All you hopeful in (your) heart, will you not find the Lord in this?
For the Lord will consider the pious (hasidim) and call the righteous by name.
Over the poor His spirit will hover and will renew the faithful with His power.
And He will glorify the pious on the throne of the eternal Kingdom.
He who liberates the captives, restores sight to the blind, straightens the b[ent]
And f[or] ever I will cleav[ve to the h]opeful and in His mercy . . .
And the fr[uit . . .] will not be delayed for anyone.
And the Lord will accomplish glorious things which have never been as [He . . .]
For He will heal the wounded, and revive the dead and bring good news
to the poor
. . .He will lead the uprooted and knowledge . . . and smoke (?)

There is even explicit mention of the connection of such a Messiah with the arrival of a kingdom – whether his, God’s, or one in which such a distinction is irrelevant. And whether God or his anointed one is the actor carrying out various activities is also clear. But why Godfrey sees in this text a vision of a Davidic Messiah incompatible with the inherent royal character of that figure is beyond me. Can you figure it out? If he approaches the Dead Sea Scrolls the way he approaches reading my blog posts, then the reason is clear: he is either misrepresenting them or misunderstanding them. Is there another possibility that I have missed?

  • Neil Godfrey

    You did indeed qualify your original assertions to explain that you meant to refer only to Davidic messiahs, James. So I will modify the quotation in my post with a correction note.

  • Neil Godfrey

    I have corrected my post, James. But you might also like to make a correction to your public youtube video in which you continue to make your claim about messianic expectations, period, and not davidic messiahs.

  • JSA

    That wasn’t Neil Godfrey saying that; it was a verbatim quote from Steven Carr.  Whether Neil’s use of Steven Carr quotes rescues or further damns his credibility is an exercise left to the reader.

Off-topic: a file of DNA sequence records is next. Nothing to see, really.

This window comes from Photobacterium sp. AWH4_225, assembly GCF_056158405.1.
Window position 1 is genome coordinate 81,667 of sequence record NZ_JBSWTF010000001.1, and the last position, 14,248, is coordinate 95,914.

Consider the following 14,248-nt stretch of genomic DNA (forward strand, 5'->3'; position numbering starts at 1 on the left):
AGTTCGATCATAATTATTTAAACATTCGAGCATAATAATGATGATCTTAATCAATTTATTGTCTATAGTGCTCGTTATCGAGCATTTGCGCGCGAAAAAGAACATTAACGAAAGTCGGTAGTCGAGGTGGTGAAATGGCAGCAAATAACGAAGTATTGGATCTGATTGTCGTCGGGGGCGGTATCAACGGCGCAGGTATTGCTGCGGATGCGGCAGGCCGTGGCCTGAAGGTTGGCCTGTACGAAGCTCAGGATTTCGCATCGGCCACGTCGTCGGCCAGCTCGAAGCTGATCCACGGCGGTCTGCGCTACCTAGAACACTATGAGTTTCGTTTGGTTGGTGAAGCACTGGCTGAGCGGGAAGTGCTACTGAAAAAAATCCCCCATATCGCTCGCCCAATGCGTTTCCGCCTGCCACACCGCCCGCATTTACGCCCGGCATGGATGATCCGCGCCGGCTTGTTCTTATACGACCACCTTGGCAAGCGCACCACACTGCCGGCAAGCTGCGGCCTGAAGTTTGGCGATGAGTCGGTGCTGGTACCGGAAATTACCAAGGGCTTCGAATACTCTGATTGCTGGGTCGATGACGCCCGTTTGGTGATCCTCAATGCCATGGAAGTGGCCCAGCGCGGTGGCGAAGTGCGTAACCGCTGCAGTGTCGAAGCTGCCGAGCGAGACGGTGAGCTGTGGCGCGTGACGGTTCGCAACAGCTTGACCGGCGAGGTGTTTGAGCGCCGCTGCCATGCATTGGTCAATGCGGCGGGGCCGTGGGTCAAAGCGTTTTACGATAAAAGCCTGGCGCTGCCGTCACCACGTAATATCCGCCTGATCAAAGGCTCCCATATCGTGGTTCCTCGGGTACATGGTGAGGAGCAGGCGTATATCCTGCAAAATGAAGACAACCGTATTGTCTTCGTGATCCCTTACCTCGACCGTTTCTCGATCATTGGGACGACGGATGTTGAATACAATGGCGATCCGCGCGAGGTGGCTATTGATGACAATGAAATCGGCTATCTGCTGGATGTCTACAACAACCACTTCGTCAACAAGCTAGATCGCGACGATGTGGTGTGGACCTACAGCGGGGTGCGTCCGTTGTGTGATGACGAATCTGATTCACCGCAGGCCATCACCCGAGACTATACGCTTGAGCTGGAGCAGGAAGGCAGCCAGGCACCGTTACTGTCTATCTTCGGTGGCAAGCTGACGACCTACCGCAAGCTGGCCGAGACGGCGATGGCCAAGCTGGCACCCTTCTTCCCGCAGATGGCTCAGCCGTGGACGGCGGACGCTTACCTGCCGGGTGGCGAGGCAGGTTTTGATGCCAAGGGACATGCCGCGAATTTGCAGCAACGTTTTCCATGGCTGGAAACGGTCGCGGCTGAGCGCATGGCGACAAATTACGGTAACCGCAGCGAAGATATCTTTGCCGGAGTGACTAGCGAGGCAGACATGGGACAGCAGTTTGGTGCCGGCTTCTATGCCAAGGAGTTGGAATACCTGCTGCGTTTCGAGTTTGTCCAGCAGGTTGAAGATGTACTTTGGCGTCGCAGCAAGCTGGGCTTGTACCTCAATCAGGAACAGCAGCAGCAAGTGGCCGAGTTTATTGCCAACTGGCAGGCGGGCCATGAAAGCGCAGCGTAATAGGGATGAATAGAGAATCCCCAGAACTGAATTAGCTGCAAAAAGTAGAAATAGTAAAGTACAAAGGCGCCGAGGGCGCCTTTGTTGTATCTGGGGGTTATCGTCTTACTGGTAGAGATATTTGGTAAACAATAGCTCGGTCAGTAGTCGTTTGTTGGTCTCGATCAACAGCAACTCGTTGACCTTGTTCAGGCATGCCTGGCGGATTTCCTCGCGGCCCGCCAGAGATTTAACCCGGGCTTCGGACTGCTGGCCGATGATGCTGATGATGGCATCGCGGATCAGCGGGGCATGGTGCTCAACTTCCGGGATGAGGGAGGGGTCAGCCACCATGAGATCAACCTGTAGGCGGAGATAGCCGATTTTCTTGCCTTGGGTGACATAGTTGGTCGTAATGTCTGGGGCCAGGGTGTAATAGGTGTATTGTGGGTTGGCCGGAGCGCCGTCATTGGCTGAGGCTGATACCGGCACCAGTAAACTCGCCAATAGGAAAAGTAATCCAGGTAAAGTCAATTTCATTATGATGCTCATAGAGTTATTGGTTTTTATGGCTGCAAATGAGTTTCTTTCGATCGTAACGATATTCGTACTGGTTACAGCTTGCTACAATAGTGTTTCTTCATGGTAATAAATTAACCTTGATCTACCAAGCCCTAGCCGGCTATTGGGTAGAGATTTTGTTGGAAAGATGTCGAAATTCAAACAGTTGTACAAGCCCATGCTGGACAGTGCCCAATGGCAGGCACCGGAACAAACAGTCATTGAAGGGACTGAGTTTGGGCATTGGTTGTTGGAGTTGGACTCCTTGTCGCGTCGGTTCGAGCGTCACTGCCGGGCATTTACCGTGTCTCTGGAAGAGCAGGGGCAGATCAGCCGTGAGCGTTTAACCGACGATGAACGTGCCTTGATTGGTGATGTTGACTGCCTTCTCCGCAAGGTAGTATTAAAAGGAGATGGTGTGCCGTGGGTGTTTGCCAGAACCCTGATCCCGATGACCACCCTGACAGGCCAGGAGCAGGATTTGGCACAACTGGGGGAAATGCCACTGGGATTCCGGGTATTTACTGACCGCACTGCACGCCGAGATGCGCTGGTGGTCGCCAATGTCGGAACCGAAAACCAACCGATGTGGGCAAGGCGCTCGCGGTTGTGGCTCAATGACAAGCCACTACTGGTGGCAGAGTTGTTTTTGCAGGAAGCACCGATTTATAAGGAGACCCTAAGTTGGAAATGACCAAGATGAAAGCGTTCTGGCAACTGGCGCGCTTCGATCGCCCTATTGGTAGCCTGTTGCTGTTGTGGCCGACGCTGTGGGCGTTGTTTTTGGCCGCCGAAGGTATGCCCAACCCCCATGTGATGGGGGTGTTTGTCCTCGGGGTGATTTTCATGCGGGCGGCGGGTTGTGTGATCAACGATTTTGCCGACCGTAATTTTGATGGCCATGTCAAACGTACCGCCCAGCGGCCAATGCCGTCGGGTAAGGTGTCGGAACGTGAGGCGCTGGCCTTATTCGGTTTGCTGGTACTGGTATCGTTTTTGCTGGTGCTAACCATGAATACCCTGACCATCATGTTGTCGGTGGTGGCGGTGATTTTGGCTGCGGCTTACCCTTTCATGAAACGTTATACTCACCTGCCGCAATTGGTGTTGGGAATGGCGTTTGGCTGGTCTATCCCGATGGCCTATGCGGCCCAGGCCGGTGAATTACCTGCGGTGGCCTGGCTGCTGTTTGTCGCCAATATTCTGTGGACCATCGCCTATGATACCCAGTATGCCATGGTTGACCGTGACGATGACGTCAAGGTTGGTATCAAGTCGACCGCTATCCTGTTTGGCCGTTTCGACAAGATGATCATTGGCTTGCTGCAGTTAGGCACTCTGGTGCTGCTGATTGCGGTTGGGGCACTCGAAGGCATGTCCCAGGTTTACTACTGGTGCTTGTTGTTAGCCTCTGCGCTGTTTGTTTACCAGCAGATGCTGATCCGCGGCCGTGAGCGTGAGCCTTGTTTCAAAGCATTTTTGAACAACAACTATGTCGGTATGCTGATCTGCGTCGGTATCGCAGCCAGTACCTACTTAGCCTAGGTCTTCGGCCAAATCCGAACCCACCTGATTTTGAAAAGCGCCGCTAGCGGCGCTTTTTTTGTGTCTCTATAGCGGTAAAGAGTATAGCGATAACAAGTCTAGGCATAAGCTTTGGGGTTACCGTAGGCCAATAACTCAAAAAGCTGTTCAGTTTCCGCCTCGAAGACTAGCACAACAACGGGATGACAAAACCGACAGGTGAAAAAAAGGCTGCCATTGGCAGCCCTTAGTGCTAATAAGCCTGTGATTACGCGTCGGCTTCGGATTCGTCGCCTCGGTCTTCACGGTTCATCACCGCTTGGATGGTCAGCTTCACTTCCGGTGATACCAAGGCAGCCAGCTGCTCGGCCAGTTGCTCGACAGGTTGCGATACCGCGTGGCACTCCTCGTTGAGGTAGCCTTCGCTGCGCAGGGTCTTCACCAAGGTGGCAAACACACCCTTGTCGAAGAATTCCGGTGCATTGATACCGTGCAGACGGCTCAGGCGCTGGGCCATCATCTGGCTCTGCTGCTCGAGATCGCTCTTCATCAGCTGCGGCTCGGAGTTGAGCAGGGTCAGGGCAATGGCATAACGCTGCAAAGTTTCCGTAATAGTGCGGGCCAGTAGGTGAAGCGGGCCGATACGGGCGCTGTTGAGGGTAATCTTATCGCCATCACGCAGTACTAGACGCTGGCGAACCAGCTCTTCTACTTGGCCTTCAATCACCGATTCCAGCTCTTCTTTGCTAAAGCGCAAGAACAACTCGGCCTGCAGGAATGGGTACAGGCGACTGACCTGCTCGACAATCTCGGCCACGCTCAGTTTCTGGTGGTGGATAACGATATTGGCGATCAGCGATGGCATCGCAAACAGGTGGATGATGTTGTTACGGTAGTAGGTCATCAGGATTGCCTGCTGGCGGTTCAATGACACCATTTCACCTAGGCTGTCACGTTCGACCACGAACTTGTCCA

• Neil Godfrey

      JSA, yes it was a quote from Steven but I accept responsibility for what I post and I have made no excuses.

    • Michael Wilson

      A sad state of ones credibility when you turn to Steve Carr for rescue.

  • Neil Godfrey

    McGrath, you said that you suspect from some recent posts of mine that I am “gearing up to misrepresent” you. Perhaps you are referring to the little disagreement that was raised about the nature of midrash. I have asked you repeatedly to clarify your assertions and to inform me where, specifically, Doherty or Spong are in error with their references to “midrashic style”. You have had ample opportunity to explain and justify your assertions.

    I have also asked you repeatedly to explain a few basic terms you use in relation to historical method and it would be extremely helpful to me if you could do this so I do not misunderstand you.

    As for my post about the messiah, you have made your position clear and I corrected my post. If you were a nicer Christian I would even think of apologizing to you for my error.

    • Michael Wilson

      One could read some midrash. they are readily available and little resemble the gospels.

  • Geoff Hudson

    Is the passge 4Q521 talking about a priest Messiah or a Davidic Messiah?  To me it does seem to be about the former.  

    • Geoff Hudson

      4Q521 is talking about God.

      • Geoff Hudson

        So this Messiah is God, as distinct from the Priest Messiah and the secondary king Messiah who are earthly. 

        • Geoff Hudson

          As was Bar Kokhba, an anointed one, as were the early ‘Christians’, anointed ones.